The magic of sweet peas is their fleeting existence. Only available in high summer, they are not a flower that travels well. Their delicate fragrance is evocative and nostalgic because it is so seasonal. Fiona Haser Bizony, Electric Daisy Flower Farm
“Sweet Peas in December that is just wrong, wrong, wrong. If Sweet Peas were grown in the UK they would need to be in a heated greenhouse to “force’ them into flower. Using fossil fuels to harvest flowers out of season, wrong. And if they were grown on the other side of the world in warmer climates, they would need to be flown here so they might stay fresh. Again all the carbon needed to get an out of season product to the UK, wrong.”
Fiona concludes, “My plea for 2023 is that we can truly work with the seasons. Weddings are so much about sharing the moment in time when two people get to celebrate their love for one another – let the flowers at the ceremony speak for nature and the earth and where we come from.”
Liz at London-based Blue Sky Flowers takes a hybrid approach: “I use British flowers to supplement and add the delicate wiggle to my work as I can’t get enough to make my weddings fully local…I have a network of growers and have found more this year who are growing more and expanding – I love supporting them and plan to do so more and more.”
Many of our Report contributors passionately argue the case that not only are you ticking an environmental box when you use locally-sourced flowers, but it’s better for achieving that highly desirable, natural aesthetic:
“The challenge and reality of floral design is to create enthralling and beautiful designs with what’s available. To work sustainably, we must educate that fixating on a specific variety is unworkable if you want a wedding using flowers from this country, as many are. We welcome this irregularity and unpredictability which is one of many reasons we love working with flowers. Our clients understand this and trust that we will honour their vision using substitutions if needed. We continue to place more importance on overall feel, storytelling and palette which is the reassuring constant.” – Hazel Gardiner, Hazel Gardiner Design
“Brexit and Covid have made it harder and harder to source flowers from Holland and further afield, and that can only be a good thing. My wish is that we will appreciate the fabulous growers who have sprung up all over the country. Flowers are so transitory, you really only have a nano second to enjoy their beauty once they are picked. So why not make sure that your wedding flowers are the freshest most fragrant blooms sourced from a grower closest to your wedding venue.” – Fiona Haser Bizony, Electric Daisy Flower Farm
“Increasingly we have enquiries from those who have a real appreciation for British flowers and are invested in the journey we’re going on at Honour Farm. These clients want to work with the colours we love growing the most, meaning we can cultivate larger crops of our favourite blooms. For us that’s tonal shades of blush pinks, peach, orange, soft yellows and plenty of white – perfect for wedding work. Every year I hone in our curated selection flowers based on what varieties are most prolific for cutting and last well in both a vase, bouquet or for installation work.” – Hattie Shackleton, Honour Farm Flowers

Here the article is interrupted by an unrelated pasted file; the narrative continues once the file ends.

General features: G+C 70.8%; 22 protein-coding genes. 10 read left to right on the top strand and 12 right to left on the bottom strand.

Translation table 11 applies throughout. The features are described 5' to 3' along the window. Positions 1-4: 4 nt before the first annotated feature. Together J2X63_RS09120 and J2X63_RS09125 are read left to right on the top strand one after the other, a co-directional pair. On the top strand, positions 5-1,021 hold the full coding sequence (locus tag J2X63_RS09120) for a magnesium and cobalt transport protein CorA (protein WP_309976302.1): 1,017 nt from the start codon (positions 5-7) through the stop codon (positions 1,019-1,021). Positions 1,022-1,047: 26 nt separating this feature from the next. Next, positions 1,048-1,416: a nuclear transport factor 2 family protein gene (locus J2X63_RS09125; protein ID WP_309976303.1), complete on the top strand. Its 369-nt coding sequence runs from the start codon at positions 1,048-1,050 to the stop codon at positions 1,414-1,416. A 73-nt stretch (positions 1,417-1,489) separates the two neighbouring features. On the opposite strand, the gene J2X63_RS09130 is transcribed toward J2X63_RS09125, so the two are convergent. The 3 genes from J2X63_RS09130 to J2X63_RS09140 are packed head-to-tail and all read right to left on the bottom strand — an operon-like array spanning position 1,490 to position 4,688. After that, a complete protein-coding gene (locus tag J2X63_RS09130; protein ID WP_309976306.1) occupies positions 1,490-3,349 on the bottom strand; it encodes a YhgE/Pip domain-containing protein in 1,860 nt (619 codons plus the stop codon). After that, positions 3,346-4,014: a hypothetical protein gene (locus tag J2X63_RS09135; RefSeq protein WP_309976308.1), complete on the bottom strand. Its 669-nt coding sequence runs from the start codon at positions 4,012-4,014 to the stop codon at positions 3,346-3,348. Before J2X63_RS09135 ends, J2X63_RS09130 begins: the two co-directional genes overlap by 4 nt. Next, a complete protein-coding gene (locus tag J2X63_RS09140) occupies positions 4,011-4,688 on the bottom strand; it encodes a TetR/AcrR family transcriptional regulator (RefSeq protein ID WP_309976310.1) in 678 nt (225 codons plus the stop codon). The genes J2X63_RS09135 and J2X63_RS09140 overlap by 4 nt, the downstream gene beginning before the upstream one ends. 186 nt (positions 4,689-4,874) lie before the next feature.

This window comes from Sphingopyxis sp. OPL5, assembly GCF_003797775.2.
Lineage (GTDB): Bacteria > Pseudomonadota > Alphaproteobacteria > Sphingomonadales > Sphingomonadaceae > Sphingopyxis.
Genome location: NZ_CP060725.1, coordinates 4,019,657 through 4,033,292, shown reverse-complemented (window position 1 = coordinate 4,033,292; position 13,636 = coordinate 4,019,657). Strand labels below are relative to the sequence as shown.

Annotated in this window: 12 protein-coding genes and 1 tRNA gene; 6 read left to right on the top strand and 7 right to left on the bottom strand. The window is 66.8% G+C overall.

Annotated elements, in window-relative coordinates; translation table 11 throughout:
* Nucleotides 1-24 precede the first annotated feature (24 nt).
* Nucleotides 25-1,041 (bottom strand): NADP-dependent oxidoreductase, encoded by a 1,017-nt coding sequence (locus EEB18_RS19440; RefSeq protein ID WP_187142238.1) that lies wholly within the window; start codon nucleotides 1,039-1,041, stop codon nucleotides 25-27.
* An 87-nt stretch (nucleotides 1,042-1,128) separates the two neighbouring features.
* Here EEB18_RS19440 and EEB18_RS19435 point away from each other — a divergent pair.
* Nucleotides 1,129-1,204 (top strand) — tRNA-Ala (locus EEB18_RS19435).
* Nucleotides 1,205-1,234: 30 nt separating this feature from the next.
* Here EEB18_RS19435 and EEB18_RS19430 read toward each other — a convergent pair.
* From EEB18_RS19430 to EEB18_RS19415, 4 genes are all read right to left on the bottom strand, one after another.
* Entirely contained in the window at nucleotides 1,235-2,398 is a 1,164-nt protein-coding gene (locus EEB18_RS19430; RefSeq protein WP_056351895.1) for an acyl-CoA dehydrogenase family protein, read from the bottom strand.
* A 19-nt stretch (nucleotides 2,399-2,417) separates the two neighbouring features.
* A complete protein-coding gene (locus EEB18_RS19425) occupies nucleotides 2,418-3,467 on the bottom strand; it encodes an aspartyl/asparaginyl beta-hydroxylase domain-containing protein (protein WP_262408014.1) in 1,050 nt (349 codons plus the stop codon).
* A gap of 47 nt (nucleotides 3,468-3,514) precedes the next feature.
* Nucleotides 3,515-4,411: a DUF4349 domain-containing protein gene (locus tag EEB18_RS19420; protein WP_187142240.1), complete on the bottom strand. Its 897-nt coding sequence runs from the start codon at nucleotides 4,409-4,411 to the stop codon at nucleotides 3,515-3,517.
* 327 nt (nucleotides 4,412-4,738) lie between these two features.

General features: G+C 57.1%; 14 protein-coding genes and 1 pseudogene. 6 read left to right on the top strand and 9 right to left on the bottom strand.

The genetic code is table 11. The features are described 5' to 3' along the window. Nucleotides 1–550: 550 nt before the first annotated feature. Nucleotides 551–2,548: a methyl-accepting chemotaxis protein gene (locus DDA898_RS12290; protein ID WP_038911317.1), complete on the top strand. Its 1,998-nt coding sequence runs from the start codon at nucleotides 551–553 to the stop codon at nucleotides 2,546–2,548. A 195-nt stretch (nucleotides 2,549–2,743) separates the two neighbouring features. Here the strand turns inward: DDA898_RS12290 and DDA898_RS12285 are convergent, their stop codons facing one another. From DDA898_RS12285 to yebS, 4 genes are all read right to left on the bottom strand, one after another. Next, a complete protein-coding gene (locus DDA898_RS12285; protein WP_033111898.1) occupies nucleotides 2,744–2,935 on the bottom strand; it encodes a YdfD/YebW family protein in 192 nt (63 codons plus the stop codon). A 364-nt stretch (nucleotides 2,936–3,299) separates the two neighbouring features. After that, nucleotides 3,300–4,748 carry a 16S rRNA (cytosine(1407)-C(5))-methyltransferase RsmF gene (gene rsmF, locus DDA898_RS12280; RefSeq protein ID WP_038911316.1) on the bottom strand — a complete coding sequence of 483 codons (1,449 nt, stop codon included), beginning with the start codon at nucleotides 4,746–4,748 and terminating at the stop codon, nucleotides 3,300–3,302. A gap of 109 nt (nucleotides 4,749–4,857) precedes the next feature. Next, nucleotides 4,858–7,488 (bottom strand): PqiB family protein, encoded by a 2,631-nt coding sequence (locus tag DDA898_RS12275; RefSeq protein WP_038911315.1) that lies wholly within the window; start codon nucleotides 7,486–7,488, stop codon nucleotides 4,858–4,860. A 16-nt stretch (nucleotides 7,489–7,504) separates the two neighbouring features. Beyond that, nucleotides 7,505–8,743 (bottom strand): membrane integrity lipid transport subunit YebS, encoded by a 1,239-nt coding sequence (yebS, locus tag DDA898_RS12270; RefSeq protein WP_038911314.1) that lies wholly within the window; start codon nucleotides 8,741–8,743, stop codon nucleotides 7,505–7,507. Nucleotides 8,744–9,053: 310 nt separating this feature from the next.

“Our couples are increasingly interested not just in seasonality but in having as many aspects of their wedding as possible ‘locally sourced’. In the same way that you can trust a great chef to make memorable dishes using ingredients that have been grown at the location or on soil nearby, we work with couples who choose us because they trust us to make the backdrop to their day fit seamlessly with the surroundings. That’s often because we use flowers, foliage or plants that we know are growing nearby. We tend to work on weddings where there are great gardens and one of the most exciting parts of our work is getting to know that garden, and most importantly what will be growing there on the day of the wedding. There will be tiny ingredients in the bouquet that can also be found in the garden. The floral pieces that the guests look at will reflect what’s growing outside. Using flowers that grow at that place, on that day, will forever anchor the couple to that moment in time.” – Sarah Statham, Simply by Arrangement
Sarah at Simply by Arrangement usefully points out that while demand for locally grown produce is a huge positive, “2023 will I think be challenging in terms of being able to buy enough locally grown flowers. We have seen over the last few years more and more wedding florists using locally grown flowers, which is a great thing. But, that increase in demand is potentially challenging if there aren’t enough growers out there to match that demand with supplies.”
For engaged couples, that means appointing your florist perhaps earlier in the planning process than previous years. As Hattie at Honour Farm Flowers recommends, your florist can liaise with growers in advance “as often they’ll be happy to plan in larger crops if they know there’s demand for a certain flower. As this is a season led business we really rely on making our income during spring/summer, therefore we need to sell our harvests as soon as they come into flower (otherwise they end up on the compost heap). So keep those lines of communication open and I can assure you your grower will do everything they can to keep you in supply of the most exquisite flowers for your wedding or event.”
Notes of Advice: